If people don’t know what I want, they can’t help. If I am not saying it clear enough, like we all struggle with to some degree, they can’t help directly. But at its worst I actually don’t know what I want because of my merging, appeasing Nine personality. So I launch into the ramble with a ton of truths baked into it, yet with no clear up front ask. No clear ‘this is it, this is what I want! Now for all the details.’

Can it be God just wants me to help others with what they struggle with too? That would be so Nine of me! But I think so, and I think it’s finally time to live out the story I worked out, to face the challenges worth overcoming, because of the permission I’m finally granting myself.

The Storyline process gets you to come up with a life theme based off what you see God having done in and through your life up till then. Having come up with this theme back in 2012, I am kinda floored at how accurate it is, and how it does tell me what I want. If only I follow through more with it and subvert the slothful type Nine personality in me, I can enter into a healthy version of myself knowing what I want, because it involves more than just me:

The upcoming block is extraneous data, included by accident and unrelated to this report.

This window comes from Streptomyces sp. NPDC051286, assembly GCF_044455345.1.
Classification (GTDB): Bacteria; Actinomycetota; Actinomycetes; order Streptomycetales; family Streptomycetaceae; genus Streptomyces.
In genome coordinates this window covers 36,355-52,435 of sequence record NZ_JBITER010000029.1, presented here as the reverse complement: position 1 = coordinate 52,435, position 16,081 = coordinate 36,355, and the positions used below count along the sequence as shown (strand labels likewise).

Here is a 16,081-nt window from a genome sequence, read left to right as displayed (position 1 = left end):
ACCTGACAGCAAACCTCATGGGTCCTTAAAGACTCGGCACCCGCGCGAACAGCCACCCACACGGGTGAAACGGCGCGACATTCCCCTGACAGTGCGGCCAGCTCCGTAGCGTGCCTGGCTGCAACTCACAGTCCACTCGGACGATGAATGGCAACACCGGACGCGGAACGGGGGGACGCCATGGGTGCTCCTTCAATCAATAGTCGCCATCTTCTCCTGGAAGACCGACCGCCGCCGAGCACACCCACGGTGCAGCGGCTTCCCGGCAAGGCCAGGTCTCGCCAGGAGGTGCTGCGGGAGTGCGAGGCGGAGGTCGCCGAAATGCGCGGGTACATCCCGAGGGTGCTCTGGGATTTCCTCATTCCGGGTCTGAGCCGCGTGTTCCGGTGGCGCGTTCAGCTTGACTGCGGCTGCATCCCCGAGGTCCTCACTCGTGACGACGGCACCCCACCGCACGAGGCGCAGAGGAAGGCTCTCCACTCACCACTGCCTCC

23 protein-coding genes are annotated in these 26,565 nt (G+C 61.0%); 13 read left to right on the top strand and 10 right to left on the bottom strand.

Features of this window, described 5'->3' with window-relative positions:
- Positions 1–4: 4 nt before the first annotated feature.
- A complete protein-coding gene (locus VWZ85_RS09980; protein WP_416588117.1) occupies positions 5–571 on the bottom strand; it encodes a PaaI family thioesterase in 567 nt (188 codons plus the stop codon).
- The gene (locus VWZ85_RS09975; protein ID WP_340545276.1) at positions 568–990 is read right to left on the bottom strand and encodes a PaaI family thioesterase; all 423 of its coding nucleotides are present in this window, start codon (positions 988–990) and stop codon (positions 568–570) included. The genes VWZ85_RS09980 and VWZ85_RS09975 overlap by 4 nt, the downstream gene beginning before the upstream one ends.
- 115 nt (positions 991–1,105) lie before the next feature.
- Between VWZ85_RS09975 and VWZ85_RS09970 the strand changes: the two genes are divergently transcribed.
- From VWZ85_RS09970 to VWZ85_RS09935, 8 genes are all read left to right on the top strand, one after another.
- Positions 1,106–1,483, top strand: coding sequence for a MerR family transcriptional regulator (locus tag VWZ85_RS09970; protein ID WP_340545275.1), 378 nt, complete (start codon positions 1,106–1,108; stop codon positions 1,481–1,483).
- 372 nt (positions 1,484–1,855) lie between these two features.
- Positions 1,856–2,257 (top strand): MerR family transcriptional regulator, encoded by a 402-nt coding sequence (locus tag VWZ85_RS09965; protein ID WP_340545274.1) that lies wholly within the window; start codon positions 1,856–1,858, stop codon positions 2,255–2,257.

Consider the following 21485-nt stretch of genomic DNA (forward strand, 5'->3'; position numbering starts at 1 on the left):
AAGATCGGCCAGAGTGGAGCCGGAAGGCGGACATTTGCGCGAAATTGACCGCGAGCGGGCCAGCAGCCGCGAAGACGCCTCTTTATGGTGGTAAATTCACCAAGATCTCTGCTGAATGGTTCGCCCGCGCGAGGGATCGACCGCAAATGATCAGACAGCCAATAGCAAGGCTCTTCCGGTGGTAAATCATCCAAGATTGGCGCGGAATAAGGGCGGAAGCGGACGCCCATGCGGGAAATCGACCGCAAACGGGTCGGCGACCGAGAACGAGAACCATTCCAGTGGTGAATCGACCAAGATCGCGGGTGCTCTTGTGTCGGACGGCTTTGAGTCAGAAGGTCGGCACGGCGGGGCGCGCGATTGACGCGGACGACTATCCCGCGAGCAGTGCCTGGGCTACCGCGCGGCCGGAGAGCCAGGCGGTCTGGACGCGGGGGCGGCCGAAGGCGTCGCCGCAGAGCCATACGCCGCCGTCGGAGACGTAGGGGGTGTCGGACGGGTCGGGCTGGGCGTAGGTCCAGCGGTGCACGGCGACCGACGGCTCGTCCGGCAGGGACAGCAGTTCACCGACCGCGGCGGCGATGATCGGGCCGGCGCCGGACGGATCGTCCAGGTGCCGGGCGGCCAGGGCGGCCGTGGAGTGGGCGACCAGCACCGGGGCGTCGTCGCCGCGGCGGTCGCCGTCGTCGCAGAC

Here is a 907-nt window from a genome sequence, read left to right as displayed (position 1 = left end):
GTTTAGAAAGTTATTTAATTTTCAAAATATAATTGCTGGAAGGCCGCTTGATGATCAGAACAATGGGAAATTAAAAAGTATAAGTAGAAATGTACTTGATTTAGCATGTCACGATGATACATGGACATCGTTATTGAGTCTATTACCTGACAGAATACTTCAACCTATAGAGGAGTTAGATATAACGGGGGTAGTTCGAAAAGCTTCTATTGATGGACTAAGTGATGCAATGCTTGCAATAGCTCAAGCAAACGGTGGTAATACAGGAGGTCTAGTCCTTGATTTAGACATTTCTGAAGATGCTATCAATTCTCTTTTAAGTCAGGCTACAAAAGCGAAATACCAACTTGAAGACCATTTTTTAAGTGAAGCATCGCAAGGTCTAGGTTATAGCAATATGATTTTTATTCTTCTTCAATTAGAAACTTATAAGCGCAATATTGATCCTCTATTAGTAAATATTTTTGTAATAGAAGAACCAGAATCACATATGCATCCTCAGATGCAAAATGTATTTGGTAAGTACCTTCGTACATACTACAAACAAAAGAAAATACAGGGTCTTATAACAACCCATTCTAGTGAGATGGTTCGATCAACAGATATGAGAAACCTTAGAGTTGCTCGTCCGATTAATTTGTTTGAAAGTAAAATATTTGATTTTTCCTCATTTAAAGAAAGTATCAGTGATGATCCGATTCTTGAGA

God is encouraging talents and passions in me to be used for relationship with Him and people.

Clearly

I feel clear.

Clarity, not out of arrogance.

Clarity, out of:

“Finally, I see and feel!

And now I am certain of how little I know.”

I am clear of the only things I must know.

I am clear of the only things I must feel.

I woke up today seeing my weightless burden.

I am well with what has been taken from me.